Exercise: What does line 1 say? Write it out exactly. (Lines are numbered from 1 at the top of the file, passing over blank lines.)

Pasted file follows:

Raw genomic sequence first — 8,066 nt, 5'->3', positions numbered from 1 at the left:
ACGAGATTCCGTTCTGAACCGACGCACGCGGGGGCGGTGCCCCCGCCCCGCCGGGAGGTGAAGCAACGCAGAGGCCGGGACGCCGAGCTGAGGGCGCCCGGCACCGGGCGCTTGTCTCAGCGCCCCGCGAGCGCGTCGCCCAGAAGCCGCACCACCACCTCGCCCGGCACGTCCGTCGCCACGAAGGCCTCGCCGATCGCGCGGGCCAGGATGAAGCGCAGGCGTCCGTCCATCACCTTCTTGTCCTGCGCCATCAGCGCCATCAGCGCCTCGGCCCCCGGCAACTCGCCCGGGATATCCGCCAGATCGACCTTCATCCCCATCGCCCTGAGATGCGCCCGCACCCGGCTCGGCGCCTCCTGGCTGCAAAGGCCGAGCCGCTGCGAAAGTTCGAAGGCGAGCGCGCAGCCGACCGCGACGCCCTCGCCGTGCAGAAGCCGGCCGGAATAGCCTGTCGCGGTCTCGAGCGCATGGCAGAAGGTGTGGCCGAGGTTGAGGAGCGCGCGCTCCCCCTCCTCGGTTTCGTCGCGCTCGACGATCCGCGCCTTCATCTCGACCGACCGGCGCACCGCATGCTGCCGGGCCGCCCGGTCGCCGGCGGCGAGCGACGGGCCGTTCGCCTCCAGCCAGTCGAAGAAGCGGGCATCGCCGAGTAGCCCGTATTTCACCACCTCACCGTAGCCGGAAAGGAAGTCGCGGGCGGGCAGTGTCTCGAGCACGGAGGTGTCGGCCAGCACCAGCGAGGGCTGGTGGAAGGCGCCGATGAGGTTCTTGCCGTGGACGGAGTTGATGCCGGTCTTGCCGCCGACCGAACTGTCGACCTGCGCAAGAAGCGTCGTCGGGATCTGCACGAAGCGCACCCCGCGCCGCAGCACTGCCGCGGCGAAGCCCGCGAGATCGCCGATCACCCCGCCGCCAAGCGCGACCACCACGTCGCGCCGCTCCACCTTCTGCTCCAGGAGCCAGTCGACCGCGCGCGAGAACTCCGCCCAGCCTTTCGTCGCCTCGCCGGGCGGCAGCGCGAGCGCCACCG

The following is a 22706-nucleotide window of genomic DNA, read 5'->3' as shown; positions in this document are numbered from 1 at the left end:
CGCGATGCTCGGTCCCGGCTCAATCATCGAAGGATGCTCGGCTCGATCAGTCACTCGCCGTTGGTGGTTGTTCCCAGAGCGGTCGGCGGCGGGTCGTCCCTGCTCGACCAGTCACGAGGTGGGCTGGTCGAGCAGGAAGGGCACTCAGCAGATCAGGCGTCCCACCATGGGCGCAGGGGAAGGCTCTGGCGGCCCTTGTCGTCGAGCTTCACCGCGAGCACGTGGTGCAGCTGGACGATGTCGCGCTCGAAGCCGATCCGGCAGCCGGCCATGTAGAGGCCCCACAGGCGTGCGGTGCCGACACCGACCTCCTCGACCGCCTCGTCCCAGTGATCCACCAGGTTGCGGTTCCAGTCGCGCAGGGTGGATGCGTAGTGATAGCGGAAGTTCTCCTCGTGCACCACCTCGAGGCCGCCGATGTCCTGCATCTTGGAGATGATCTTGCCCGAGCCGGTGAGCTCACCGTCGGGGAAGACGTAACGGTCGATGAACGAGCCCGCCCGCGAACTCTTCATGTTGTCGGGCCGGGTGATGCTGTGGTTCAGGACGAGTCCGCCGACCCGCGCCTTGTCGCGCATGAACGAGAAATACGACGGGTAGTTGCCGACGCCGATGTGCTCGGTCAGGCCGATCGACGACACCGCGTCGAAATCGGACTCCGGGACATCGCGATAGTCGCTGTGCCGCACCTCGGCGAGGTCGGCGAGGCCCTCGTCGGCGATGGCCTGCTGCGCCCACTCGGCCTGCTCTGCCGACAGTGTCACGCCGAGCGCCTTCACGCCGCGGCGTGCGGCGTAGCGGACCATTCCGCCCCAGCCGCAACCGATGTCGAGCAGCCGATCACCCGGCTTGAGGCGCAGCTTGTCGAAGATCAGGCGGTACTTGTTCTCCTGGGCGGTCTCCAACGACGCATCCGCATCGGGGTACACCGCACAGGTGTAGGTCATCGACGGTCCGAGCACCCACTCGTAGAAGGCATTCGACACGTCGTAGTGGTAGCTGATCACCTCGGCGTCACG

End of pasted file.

Raw genomic sequence first — 8,066 nt, 5'->3', positions numbered from 1 at the left: